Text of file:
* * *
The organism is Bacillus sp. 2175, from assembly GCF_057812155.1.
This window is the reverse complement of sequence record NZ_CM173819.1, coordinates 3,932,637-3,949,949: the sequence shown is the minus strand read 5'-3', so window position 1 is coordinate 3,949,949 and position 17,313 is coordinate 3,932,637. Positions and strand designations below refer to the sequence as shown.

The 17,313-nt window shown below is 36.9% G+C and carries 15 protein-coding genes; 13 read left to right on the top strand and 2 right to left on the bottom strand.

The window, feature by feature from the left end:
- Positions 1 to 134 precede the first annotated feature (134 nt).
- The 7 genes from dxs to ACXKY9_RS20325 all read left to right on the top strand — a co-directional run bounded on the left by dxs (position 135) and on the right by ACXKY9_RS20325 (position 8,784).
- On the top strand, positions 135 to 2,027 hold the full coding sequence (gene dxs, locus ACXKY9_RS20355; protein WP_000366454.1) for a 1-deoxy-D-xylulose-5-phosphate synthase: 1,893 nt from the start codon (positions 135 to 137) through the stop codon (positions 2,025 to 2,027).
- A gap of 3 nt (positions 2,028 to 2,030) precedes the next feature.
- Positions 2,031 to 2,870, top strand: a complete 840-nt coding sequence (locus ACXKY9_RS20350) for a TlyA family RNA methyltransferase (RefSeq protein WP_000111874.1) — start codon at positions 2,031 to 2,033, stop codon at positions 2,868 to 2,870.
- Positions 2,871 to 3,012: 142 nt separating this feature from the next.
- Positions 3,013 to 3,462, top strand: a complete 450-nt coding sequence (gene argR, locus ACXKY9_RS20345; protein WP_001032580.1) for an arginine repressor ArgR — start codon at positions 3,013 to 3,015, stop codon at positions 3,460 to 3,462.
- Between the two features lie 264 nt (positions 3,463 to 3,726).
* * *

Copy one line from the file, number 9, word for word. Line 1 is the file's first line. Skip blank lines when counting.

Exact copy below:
- Positions 2,031 to 2,870, top strand: a complete 840-nt coding sequence (locus ACXKY9_RS20350) for a TlyA family RNA methyltransferase (RefSeq protein WP_000111874.1) — start codon at positions 2,031 to 2,033, stop codon at positions 2,868 to 2,870.